Sally Armstrong has reported from war zones in Afghanistan, Iraq, Somalia and more.
She has written stories, books and documentaries about women, who otherwise would have been the ignored casualties of conflict or the overlooked heroes of making peace.
“I don’t talk about gentle things. If people want me to talk about my work, it’s not gentle. I talk about things that are difficult,” she says, unapologetically and with more than a hint of a challenge in her tone.
It’s a quality that has made her an indefatigable, award-winning human rights activist, journalist, documentary-maker, teacher, editor and author.
On June 14, Western conferred an honorary doctorate upon Armstrong during a morning ceremony, part of a spring convocation that also celebrates nearly 8,000 new Western graduates who join approximately 330,000 Western alumni from 160 countries.
Armstrong, named an officer of the Order of Canada in 2017, has visited Western before, spending two years here while her husband earned his business degree. And she has returned since then to share with students in literature, English studies and law the stories of women’s experiences during war, and why it matters.
“I’m thrilled about this (honorary doctorate). I have such a huge amount of respect for Western,” she said.
Armstrong quipped that her ties to Western go back to early adulthood when, during a summer job in Alberta, her roommate was the Mustangs’ head cheerleader. “She taught me Western’s fight song. To this day, I can sing every line of the fight song, and I can tell you it is the longest fight song in North America.”
Western is conferring honorary degrees upon 18 outstanding individuals during spring convocation.
Hope in humanity
War journalism is as emotionally taxing as it is hazardous, and Armstrong has spent most of a lifetime bringing to light stories that war-makers would prefer not to hear, read or talk about.
She is blunt about war’s causes: “It’s greedy people, seeking power. It’s the same in every war I cover.”
And even as she puts words and images to the indescribable brutality that men of war have inflicted upon women and children, she also writes of women’s determination to rebuild. To rid fields of landmines, and plant crops instead. To clear a path through rubble, and construct classrooms for their children.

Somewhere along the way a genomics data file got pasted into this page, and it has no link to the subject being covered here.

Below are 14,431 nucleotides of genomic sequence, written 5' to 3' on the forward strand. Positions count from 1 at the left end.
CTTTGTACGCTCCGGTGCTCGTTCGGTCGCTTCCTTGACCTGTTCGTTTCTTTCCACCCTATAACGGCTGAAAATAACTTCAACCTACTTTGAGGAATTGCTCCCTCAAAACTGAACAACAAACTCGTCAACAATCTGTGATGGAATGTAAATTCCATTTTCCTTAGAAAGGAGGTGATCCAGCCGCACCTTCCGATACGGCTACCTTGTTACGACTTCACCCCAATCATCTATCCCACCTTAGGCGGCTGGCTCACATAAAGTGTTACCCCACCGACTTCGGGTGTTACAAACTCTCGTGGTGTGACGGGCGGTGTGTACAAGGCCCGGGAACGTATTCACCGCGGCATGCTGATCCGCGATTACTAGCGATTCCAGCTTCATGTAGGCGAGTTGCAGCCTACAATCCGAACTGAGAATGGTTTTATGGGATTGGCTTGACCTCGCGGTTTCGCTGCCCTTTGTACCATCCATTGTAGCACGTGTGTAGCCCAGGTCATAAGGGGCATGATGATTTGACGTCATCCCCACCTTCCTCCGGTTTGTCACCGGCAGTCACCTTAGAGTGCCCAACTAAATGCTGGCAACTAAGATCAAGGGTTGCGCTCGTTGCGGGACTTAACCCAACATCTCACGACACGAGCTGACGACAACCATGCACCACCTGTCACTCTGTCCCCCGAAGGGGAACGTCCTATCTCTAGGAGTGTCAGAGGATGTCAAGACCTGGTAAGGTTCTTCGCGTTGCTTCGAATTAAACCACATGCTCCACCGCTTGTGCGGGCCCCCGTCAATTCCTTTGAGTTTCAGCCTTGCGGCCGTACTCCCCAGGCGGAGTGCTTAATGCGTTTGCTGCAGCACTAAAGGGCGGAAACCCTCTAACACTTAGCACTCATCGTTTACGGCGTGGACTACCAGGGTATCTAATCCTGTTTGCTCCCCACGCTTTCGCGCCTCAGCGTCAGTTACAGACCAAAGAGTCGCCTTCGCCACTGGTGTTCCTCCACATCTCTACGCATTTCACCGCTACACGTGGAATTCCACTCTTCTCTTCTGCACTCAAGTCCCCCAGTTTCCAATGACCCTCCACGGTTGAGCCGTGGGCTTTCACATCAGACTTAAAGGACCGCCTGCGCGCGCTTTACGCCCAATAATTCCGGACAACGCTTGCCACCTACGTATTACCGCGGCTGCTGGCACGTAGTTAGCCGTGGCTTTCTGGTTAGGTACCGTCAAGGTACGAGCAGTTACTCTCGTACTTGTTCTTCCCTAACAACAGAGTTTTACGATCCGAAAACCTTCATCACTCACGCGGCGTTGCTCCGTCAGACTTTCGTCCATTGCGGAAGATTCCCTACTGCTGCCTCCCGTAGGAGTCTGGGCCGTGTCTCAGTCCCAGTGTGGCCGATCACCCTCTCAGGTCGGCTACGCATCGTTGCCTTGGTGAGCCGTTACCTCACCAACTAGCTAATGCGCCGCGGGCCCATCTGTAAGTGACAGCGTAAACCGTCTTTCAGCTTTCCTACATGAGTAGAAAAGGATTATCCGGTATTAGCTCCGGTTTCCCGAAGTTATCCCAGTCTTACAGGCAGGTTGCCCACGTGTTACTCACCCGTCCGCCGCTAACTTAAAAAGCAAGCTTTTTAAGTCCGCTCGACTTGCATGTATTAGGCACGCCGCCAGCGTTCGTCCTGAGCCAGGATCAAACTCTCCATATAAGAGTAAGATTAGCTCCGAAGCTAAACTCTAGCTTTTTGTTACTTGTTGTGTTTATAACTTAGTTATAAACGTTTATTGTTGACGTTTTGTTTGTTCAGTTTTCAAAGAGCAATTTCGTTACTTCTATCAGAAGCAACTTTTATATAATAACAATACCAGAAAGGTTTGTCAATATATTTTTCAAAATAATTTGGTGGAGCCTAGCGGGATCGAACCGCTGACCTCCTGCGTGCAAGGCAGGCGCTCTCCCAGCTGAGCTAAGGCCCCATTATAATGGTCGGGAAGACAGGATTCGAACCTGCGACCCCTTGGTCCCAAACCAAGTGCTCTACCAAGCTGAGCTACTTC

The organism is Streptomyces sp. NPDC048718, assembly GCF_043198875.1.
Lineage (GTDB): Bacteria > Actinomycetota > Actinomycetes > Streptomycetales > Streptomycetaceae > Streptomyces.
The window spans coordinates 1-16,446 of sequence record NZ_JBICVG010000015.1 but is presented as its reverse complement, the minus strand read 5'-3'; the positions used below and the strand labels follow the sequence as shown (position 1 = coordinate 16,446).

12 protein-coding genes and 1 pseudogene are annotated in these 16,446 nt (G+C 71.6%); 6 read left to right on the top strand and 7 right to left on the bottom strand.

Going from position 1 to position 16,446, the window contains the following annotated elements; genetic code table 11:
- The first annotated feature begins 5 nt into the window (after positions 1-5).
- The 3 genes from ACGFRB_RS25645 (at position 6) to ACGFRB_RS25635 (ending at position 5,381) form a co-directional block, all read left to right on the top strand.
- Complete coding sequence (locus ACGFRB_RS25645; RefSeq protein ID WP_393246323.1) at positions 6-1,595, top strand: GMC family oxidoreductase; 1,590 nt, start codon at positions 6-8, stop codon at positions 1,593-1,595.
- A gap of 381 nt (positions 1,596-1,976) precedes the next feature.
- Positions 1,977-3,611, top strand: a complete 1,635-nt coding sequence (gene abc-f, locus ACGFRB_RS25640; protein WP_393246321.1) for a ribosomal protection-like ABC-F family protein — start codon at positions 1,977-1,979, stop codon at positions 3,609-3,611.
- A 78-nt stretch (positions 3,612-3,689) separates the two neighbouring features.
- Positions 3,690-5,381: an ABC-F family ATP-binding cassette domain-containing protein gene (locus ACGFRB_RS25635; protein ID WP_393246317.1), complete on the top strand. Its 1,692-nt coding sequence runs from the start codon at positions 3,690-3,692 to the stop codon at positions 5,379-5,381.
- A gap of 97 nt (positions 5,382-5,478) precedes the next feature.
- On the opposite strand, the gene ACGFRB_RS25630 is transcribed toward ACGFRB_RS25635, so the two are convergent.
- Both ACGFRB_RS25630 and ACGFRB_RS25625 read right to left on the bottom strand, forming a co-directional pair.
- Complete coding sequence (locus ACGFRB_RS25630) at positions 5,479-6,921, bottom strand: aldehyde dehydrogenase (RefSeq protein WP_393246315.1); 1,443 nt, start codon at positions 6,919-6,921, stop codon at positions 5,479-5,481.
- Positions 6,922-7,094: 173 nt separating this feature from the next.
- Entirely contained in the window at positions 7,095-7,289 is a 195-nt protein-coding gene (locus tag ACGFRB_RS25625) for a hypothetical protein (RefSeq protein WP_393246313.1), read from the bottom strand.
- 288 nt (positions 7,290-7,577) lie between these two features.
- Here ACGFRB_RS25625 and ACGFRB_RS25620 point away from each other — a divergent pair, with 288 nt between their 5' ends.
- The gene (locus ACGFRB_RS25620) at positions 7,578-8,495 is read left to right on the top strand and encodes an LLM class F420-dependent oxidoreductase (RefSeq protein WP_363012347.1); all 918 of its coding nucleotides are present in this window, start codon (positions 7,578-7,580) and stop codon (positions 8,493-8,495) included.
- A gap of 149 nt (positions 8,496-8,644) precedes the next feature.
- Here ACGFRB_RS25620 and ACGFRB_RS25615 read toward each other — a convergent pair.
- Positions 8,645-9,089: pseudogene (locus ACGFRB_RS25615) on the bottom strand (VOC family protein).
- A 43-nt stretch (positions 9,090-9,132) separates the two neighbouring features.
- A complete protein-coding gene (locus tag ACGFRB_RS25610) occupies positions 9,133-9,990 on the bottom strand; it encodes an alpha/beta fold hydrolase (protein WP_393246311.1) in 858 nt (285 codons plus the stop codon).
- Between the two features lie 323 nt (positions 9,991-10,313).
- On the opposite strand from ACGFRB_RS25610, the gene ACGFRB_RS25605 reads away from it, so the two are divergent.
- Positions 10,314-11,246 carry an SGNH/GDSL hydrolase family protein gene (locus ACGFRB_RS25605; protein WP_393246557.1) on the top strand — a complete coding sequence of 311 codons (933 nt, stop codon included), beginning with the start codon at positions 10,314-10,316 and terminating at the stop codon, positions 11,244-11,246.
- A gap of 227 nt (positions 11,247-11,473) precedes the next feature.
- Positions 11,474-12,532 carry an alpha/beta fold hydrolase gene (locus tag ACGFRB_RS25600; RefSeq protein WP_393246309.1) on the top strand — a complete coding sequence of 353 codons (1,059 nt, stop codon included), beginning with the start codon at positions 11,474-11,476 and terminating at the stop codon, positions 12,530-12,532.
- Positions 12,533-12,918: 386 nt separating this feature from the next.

“In them I see a tremendous resilience,” Armstrong said. Bearing witness to their strength helps leaven her fury at what they have suffered.
“I have hope. I have hope in humanity,” she said.
“Look at it this way: if someone told you five years ago that you could develop a vaccine in one year that could save the whole world from death, you would laugh them out of the room, wouldn’t you? But scientists did that, in one year: found a vaccine that we needed for coronavirus. We would never have believed that was possible – yet it happened.
“And it tells me that other good things can also happen.”
Part of her address to new graduates includes advice to believe in the impossible because that’s where answers can be found. “You are not powerless,” she told graduates.
“I think the world order as we know it is changing. From what I’ve been a witness to, I might be able to say it’s high time that it did.”
Teacher to author
Armstrong started her professional career as a physical education teacher, before she was invited to write about lifestyle and family matters for Canadian Living magazine, when it debuted in 1975. A decade later, she found herself in Liberia, writing about missionary Theresa Hicks’s work among impoverished people, soon after a coup in the West African nation.
That, and similar stories led her to become editor-in-chief of Homemakers magazine and travels to a dozen or more war-torn countries.
In those early years, she recalled, television news coverage was limited to depicting women and children as passive, voiceless figures in conflict zones. “They were showing women and children hanging around, being hurt, standing in line waiting for soup, watching their houses burn down. And I thought, ‘Where do we stand in all of this? I mean, do we care? Do we want to know more?”
It turned out, readers did want to know more; not about war strategies or politics, but about the stories of women and girls. Who they were as doctors and lawyers and teachers and mothers, what they experienced, what they thought, what became of them.
Armstrong has authored several books – including Ascent of Women and Veiled Threat: The Hidden Power of the Women of Afghanistan – and has delivered numerous lectures internationally. She also spent the past two years ghostwriting two books, the latest of which she finished this month.
Armstrong said new graduates, and young people in general, stand well-equipped to mend the world’s ills. “Something has to change and this is the generation that is going to have to make the change. They have the education and even the experience with COVID to do it. I believe what they’re learning, how they’re interacting, and the demands they make of themselves and of the world make them the ones to take on this challenge.”